Rich or poor, educated or not, black women sometimes feel as though myths are stalking them like shadows, their lives reduced to a string of labels.
The angry black woman. The strong black woman. The unfeeling black woman. The manless black woman.
“Black women haven’t really defined themselves,” says author Sophia Nelson, who urges her fellow sisters to take control of their image. “We were always defined as workhorses, strong. We carry the burdens, we carry the family. We don’t need. We don’t want.”
In a new nationwide survey conducted by The Washington Post and the Kaiser Family Foundation, a complex portrait emerges of black women who feel confident but vulnerable, who have high self-esteem and see physical beauty as important, who find career success more vital to them than marriage. The survey, which includes interviews with more than 800 black women, represents the most extensive exploration of the lives and views of African American women in decades.
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Religion is essential to most black women’s lives; being in a romantic relationship is not, the poll shows. Nearly three-quarters of African American women say now is a good time to be a black woman in America, and yet a similar proportion worry about having enough money to pay their bills. Half of black women surveyed call racism a “big problem” in the country; nearly half worry about being discriminated against. Eighty-five percent say they are satisfied with their own lives, but one-fifth say they are often treated with less respect than other people.
The poll’s findings and dozens of follow-up discussions reflect the conversations black women are having among themselves at church halls after Bible study, at happy hours after work, in college lounges after listening to lectures by the likes of Nelson, 45, who five years ago quit her job at a big D.C. law firm to write a book, “Black Woman Redefined.”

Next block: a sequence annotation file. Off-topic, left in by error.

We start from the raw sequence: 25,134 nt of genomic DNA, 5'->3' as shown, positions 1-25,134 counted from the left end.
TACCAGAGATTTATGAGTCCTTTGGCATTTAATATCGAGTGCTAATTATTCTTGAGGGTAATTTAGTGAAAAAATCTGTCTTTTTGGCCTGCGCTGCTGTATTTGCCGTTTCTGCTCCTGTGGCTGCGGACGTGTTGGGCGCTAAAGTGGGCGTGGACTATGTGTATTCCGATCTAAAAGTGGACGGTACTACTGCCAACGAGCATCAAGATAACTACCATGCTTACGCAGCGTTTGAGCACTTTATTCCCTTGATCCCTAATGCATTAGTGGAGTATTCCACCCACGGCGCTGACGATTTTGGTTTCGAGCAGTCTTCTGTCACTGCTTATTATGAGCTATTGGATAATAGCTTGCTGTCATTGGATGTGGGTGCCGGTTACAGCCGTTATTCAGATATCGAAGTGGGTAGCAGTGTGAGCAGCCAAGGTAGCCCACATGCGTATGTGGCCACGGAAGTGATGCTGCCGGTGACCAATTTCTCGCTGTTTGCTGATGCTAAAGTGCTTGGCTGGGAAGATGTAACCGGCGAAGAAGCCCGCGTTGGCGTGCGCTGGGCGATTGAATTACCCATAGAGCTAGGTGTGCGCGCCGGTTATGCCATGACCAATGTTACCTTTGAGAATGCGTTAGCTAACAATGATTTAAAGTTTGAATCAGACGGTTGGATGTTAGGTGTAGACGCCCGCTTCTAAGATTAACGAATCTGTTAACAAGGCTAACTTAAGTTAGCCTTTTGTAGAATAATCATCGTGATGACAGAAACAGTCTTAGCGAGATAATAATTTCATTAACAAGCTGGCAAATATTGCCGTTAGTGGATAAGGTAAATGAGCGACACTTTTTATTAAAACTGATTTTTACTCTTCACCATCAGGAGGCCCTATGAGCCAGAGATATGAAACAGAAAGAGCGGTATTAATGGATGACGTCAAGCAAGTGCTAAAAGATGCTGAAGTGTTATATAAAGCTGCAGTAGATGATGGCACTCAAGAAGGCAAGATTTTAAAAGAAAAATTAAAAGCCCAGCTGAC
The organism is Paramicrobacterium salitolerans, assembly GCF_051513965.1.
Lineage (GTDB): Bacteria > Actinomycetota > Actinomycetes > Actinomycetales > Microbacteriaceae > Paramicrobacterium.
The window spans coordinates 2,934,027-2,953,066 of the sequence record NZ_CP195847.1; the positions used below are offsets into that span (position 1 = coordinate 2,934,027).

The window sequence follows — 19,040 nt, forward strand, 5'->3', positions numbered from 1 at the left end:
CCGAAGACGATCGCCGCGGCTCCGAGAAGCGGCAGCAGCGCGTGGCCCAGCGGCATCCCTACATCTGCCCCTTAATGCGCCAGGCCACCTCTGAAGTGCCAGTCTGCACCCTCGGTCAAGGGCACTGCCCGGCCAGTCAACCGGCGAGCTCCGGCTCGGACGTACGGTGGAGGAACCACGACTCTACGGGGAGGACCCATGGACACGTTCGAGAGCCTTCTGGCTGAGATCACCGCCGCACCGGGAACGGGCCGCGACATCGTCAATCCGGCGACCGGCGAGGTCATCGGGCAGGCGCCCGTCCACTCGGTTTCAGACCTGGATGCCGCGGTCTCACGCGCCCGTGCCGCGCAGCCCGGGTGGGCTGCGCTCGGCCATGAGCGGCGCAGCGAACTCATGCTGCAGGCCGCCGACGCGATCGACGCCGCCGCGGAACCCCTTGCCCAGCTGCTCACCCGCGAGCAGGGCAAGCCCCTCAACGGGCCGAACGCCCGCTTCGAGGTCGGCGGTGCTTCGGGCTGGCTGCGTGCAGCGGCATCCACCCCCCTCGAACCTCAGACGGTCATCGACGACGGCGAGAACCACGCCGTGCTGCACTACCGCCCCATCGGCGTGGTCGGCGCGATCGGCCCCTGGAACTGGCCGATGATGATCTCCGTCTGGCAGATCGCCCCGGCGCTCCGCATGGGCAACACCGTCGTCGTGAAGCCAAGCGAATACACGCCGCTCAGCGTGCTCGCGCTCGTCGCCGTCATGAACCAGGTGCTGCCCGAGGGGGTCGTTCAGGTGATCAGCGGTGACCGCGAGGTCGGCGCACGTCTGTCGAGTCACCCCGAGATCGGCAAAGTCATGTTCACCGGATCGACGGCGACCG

She often tells young black women to forget what the outside world projects for them and be bold: “You can play this however you want to. You’re living in the age of Michelle Obama.”
It is a time in which one-third of employed black women work in management or professional jobs, according to the Bureau of Labor Statistics, and a record number are attending college. Black women with college degrees earn nearly as much as similarly educated white women. The number of businesses owned by black women has nearly doubled in the past decade to more than 900,000, according to census figures. Just Friday, Wal-Mart named Rosalind Brewer chief executive of Sam’s Club, making her the first African American to be chief executive for a business unit of the world’s largest retailer.
It is an age in which young black women see more options for themselves than ever. They can run a cable network (like Oprah Winfrey), lead a Fortune 500 company (like Xerox’s Ursula Burns), become an international pop icon (like Beyonce). Secretary of State? Condi Rice has been there, done that.
But even in this “age of Michelle Obama,” black women are rethinking the meaning of success and fulfillment. Many are concluding that self-empowerment is the road to happiness, and happiness does not require a mate.
“I can go to school. I can be successful. I can make money. I can have a career. That is in my power to control,” says Towan Isom, 39, who owns a public relations firm in the District. “Finding a husband — that would be great, but that’s not in my power to control.”
Forty percent of black women say getting married is very important, compared with 55 percent of white women. This finding is among a number of significant differences in the outlooks and experiences of black and white women, according to the poll. Here are others: More than a fifth of black women say being wealthy is very important, compared with one in 20 white women. Sixty-seven percent of black women describe themselves as having high self-esteem, compared with 43 percent of white women. Forty percent of black women say they experience frequent stress, compared with 51 percent of white women. Nearly half of black women fear being a victim of violent crime, compared with about a third of white women.
“We have depth. We have pain. We have bad. We have good. We have complexity,” says Beverly Bond, a disc jockey based in New York and founder of the philanthropic effort Black Girls Rock! “We need to see the well-roundedness of who we are. We need to see everyone.”
Asha Jennings Palmer says black women are too often viewed as flashy, provocative, eye-catching — imagery that makes her cringe.